A retinal flap tear, also known as a horseshoe tear, commonly occurs in association with an incomplete PVD. During the PVD process, traction at this site may lead to the development of a flap tear. The cardinal feature of a retinal flap tear in a “U” or “Horseshoe” shape, representing an incomplete full thickness retinal tear associated with partial vitreoretinal adherence. As the vitreous is displaced forward, the flap assumes a triangular shape, with the apex oriented toward the posterior pole and the attached base parallel with the peripheral retina. (Figure 4)


Horseshoe tears are the leading cause of rhegmatogenous retinal detachments (RRD). Even an asymptomatic horseshoe tear can result in RRD, making the timely diagnosis of this condition extremely important. Symptomatic retinal flap tears are prophylactically treated, creating retinal scars (chorioretinal adhesions) in order to seal down the detached retina.

Management of Retinal Breaks
The decision to refer for a treatment is anecdotal, depending on variable factors, such as the type of retinal break, risk factors, and accompanying symptoms and signs.17 Various studies have confirmed that symptoms are the single most likely predictor that a retinal break will progress to a RRD.18,19 A retinal consult is typically considered for acute symptomatic retinal breaks. An acute symptomatic PVD can co-exist with a longstanding retinal break. Clinical trials have not aided in determining whether these retinal breaks would benefit from prophylactic treatment.18 The presence of a retinal or vitreal hemorrhage, along with Schaffer’s sign can further help determine the acute nature of a retinal break.

Retinal break with accompanying subclinical retinal detachment (associated fluid cuff <2.00DD) should also be referred for a retinal consult. While fluid cuff surrounding a retinal break is an inauspicious sign, retinal pigment epithelial changes are considered a sign of chronicity and decrease the likelihood that the retinal break will progress to a RRD.

Most retinal holes only require a yearly dilated fundus exam. Asymptomatic retinal holes are routinely monitored. On the other hand, a symptomatic operculated hole with persistent vitreoretinal traction may benefit from a retinal consult, although most have not been reported to progress to a RRD.10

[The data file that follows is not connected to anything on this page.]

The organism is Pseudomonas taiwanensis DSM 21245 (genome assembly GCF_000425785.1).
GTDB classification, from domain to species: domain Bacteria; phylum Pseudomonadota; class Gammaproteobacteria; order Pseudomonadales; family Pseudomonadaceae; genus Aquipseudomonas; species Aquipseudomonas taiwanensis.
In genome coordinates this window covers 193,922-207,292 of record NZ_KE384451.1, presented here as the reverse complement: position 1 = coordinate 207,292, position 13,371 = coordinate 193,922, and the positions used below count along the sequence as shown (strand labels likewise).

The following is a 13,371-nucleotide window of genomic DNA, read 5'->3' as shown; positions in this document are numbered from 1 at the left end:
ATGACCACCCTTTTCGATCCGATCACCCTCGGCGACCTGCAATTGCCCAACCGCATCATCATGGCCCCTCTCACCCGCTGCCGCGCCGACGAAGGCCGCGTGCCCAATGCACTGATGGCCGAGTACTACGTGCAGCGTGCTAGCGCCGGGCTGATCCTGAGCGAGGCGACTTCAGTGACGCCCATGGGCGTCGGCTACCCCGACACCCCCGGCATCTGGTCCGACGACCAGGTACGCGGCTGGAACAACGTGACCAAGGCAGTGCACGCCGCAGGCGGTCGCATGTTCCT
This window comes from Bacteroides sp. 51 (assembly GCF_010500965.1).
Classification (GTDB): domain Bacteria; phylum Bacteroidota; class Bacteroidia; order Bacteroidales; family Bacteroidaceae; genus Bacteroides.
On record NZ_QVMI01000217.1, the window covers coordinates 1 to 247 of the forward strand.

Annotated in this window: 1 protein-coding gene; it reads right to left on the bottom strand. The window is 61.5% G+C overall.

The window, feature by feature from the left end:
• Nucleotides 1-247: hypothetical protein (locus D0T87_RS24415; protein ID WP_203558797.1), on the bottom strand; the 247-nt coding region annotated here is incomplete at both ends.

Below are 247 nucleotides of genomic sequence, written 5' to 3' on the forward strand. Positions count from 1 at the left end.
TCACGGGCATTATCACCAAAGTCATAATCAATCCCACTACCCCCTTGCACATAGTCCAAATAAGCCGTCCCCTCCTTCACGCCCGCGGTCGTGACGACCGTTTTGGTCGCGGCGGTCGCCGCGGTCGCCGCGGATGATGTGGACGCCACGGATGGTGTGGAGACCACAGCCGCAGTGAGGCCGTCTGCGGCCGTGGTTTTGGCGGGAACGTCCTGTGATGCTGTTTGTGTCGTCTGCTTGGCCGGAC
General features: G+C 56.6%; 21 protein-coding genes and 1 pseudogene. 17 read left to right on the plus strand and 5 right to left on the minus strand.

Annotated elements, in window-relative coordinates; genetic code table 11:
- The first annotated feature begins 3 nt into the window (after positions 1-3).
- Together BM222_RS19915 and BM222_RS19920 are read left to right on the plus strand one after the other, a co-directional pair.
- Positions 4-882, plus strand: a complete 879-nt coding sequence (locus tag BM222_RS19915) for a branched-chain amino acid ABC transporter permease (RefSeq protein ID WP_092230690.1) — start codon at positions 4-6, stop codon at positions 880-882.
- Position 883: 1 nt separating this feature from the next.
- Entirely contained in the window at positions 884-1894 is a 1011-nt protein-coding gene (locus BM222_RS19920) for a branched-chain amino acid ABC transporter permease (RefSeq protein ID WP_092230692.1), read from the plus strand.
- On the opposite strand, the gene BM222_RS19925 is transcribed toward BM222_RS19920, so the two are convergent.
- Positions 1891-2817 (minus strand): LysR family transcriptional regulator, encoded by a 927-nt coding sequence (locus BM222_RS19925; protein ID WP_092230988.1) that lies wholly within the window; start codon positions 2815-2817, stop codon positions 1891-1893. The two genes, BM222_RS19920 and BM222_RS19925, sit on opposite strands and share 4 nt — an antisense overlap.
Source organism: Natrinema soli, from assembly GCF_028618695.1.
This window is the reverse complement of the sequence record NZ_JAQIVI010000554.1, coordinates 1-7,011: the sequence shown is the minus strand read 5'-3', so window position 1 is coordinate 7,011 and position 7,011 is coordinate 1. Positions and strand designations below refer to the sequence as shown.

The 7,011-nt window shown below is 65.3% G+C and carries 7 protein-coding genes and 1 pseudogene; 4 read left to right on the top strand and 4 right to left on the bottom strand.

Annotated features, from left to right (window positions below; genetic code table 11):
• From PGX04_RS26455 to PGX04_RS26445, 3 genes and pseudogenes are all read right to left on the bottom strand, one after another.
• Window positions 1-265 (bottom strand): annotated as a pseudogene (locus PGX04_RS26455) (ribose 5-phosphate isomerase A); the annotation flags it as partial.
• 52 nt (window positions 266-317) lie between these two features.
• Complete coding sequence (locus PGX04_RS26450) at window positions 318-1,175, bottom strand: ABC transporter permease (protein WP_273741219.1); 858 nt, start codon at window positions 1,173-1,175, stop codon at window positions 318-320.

Retinal flap tears carry the highest risk for progression, but there is some controversy as to whether a non-symptomatic retinal flap tear should be treated.18 Only 5% of asymptomatic retinal breaks progress to RRD.20,21 At the site of a retinal flap tear, the retina is incompletely pulled away and vitreoretinal traction exerts tractional forces upon the edge of the tear. Since retinal tears have a predisposition to evolve to a RRD, one may consider that all flap tears, at the very least, deserve a retinal consult. This is especially true in the presence of other risk factors such as aphakia, myopia, or history of RD in the fellow eye.

What Happens in the Macula?

Vitreomacular Tractional Syndrome (VMT)
Vitreomacular traction is described an incomplete posterior vitreous detachment with continuous adherence as the macula.22-24 (Figure 5) This continuous vitreomacular adherence induces tractional forces upon the macula. VMT is commonly described as a taut posterior hyaloid in a “dumbbell” configuration. The clinical picture is variable with symptoms ranging from mild blurred vision and metamorphopsia to severe decrease in visual acuity and accompanying photopsias. The typical patient is older with no history of cataract surgery. The nature of the vitreomacular attachment has been associated with a number of maculopathies, including cystoid macular edema, macular hole formation and epiretinal membranes.24-26 The dynamic nature of the traction, strength of remaining attachment and extent of vitreoretinal separation may all contribute to the distinct type of associated maculopathy.27 The clinical course is unpredictable with a few cases remaining stable for years or associated with spontaneous posterior vitreous detachment. A spontaneous PVD is typically associated with alleviation of both the associated symptoms and maculopathies, but the occurrence is low.28 The classic course is one of progression associated with further deterioration. Thus, in many cases, pars plana vitrectomy is a necessity.28



Many PVDs result in a complete detachment from the retina without any further complication. Yet, depending on the site of firm vitreoretinal attachment, the PVD process may lead to the development of vitreoretinal traction resulting in a vitreous hemorrhage, retinal break, which may be associated with a retinal detachment, or vitreomacular traction syndrome (VMT). The vitreoretinal conditions reaffirm the importance of further evaluation of every patient presenting with an acute PVD. A dilated fundus exam should be performed in all patients who present with signs and/or symptoms of a PVD. Scleral depression should also be considered, in order to rule out the presences of a retinal break or retinal detachment. The vitreous should be carefully scrutinized for the presences of hemorrhages or pigment.

In the absence of any complications, patients should be followed-up on a one–two week basis (depending on risk factors and associated signs or symptoms), until complete detachment of the posterior vitreous is noted. This commonly occurs within six weeks and is typically associated with resolution of photopsias. Any changes or progression in signs or symptoms, warrants prompt re-examination. Accompany risk factors, signs and symptoms, in addition to a complete clinical evaluation can aid in the appropriate management of a patient presenting with a PVD.